By Justin D. Klassen, Ph.D.
Going to college in the United States is expensive, not only because many universities have taken on extraneous expenses, but because a significant portion of the overall cost of education is borne directly by individual students and their families. One consequence of this arrangement is that higher education functions as a luxury rather than an equally accessible public good. Another is that even those who can afford an education are tempted to measure its value in reductive ways.
On the one hand, this is understandable. If a degree is going to deplete my bank account so drastically, then it had better pay me back, pronto. There is a compelling clarity to this logic, which is why some commentators and elected officials suggest that a university’s only legitimate role in society is to provide focused training attached to guaranteed employment. The same voices dismiss the value of learning that does not fit into this tidy equation, e.g., disciplines and programs that do not align directly with specific job qualifications in trending industries. Many college administrators seem to be persuaded, given the trend of cutting traditional liberal arts majors while emphasizing “degrees that pay.”
"The issue isn’t that asking a university for specialized training in a marketable major is asking too much. The truth is we should demand a lot more."
Unfortunately, this understandable response to the high cost of a degree is also self-defeating. That is to say, the more we discredit the intrinsic and transformative value of education, beyond its credentialing function, the less it will appear worthy of additional public investment. It is certainly fair to ask what a degree is worth, as many prospective students and their parents do every spring. But there are better ways to answer the question.
We ought to begin by reminding ourselves that anyone who promises a clear path to a guaranteed future return is lying. The world has never been that simple, and its complexity is even more pronounced in today’s economy. Many students who are presently in college will get jobs in fields that did not even exist when they began their degrees. Most of them can expect to have several different careers over the course of their lives. So the issue isn’t that asking a university for specialized training in a marketable major is asking too much. The truth is we should demand a lot more.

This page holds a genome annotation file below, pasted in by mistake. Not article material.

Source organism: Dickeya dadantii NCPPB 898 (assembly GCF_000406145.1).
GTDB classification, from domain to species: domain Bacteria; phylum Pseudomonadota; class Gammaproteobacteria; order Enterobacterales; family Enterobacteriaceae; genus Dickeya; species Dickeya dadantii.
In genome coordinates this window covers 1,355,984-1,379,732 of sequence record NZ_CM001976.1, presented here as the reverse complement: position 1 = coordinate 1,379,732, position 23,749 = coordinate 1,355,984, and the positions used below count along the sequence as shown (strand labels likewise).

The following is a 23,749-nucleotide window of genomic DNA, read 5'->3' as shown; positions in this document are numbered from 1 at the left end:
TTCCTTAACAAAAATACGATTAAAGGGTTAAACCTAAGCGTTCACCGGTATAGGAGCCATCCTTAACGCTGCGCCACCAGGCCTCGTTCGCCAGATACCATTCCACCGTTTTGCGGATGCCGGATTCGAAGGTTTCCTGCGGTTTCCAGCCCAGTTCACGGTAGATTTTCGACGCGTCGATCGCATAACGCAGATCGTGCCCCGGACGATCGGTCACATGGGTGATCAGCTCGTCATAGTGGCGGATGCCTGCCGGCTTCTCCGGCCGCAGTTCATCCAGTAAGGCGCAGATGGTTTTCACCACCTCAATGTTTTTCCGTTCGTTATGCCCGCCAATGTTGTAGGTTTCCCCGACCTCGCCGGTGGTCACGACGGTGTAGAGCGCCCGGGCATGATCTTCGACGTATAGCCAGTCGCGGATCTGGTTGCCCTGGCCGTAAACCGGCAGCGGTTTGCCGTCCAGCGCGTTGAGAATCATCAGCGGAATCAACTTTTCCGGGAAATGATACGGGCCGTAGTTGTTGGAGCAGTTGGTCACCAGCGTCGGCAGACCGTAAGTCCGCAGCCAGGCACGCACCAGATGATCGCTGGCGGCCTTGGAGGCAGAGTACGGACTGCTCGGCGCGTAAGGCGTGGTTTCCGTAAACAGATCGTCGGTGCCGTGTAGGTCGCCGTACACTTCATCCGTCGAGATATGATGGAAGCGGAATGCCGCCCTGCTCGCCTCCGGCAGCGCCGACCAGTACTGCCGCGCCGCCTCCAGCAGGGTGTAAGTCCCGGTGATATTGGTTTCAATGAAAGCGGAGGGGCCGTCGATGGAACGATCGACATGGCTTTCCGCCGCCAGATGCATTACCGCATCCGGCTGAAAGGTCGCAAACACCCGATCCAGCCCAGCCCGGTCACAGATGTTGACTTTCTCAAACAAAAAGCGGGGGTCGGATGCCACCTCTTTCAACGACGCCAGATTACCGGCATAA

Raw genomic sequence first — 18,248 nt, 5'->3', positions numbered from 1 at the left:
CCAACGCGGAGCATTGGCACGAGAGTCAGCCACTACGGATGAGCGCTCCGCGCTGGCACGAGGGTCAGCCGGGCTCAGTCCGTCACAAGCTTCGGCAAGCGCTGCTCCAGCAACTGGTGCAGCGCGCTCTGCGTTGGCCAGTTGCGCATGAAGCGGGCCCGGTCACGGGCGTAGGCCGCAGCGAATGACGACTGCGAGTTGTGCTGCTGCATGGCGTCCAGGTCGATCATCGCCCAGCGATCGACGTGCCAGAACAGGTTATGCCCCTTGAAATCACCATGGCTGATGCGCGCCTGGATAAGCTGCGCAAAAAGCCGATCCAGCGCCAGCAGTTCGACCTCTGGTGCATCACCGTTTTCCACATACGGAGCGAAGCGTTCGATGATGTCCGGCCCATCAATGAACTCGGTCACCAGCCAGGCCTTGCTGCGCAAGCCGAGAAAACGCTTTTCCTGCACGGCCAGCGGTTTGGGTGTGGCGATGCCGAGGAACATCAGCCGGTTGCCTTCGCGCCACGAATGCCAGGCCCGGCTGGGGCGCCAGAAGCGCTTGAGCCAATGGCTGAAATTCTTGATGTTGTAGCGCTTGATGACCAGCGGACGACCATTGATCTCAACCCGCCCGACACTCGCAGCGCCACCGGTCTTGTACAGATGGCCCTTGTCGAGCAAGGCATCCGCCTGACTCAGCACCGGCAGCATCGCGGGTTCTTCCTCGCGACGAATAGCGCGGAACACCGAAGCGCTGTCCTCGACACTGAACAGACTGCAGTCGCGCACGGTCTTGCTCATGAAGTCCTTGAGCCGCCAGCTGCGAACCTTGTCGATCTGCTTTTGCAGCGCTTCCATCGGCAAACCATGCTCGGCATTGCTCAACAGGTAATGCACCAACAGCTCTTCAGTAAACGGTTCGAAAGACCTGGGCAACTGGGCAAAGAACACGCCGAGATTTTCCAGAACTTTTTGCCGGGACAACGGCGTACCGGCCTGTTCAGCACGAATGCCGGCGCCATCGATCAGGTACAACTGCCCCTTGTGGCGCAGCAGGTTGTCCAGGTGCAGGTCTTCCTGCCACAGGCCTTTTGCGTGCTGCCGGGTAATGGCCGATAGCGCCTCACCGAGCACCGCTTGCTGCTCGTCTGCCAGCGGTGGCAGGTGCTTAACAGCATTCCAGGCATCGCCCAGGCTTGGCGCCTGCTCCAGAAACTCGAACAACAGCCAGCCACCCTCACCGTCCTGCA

Contrary to the popular consensus, the real and lasting value of a college education in a complex and dynamic world is and always has been rooted in the adaptability of broad, interdisciplinary learning. Narrow training prepares us well for success in domains where we can expect predictable repetition. These domains exist, but they are relatively rare. For the most part, life comes at us without barriers against uncertainty or moral complexity. This is not to say that life is sinister, just that it is too wild and wonderful for any single lens to capture. To live well in such a world takes more than training. It requires an openness to learning for its own sake.
David Epstein’s recent book, Range: Why Generalists Triumph in a Specialized World, offers illuminating examples of people who flourish in life and work precisely because they are open to learning beyond a single domain. They know that in an unpredictable world, you can’t decide beforehand what is worth knowing and what isn’t, and that worthwhile discoveries often arise from unexpected connections across disciplines. No wonder, then, he writes, that “compared to other scientists, Nobel laureates are at least twenty-two times more likely to partake as an amateur actor, dancer, magician, or other type of performer.”
We often hear that we can either treat education as a means to a lucrative credential, or we can learn for the sake of learning and end up overeducated and aimless. These Nobel laureates—and many others, including a surprising number of CEOs with liberal arts degrees—show us that the truth is nearly the other way around. They succeed not in spite of their breadth, but because of it.
It is precisely when we value education intrinsically that it becomes the most useful tool—no mere expiring credential, but a lifelong practice of being flexible, inquisitive and morally discerning in a complex and ever-changing world. This is why many colleges require students in any major to learn subjects like ethics, literature and religion, along with social and natural sciences—not because they don’t care enough about their students’ success, but because they see them as full human persons, who like all of us are called to live wisely and well in community with others.
Let us therefore abandon the cynicism that would force us to choose between learning for its own sake and learning for success. The real world throws curve balls, both in terms of market needs and in terms of unexpected life events. That world needs the kind of people who can face inevitable uncertainty with creativity and moral imagination, who can approach complex problems like climate change with both scientific literacy and spiritual sensitivity. More than docile workers, we need people who can navigate all manner of relationships with a working knowledge of human psychology and a few cherished examples from art and literature of the transcendent joys of friendship.
And employers need them too. Younger business leaders especially say that creative thinking, empathy, leadership and civic engagement are very important skills in college graduates. They need people, in short, who are not just well trained but “good at being human” (Herbert McCabe). That’s the real ticket to thriving in work and life, and it is also the real promise of a college education. Don’t ask for anything less.
Dr. Justin D. Klassen is associate professor of Theology & Religious Studies and chair of Integrated Studies at Bellarmine University.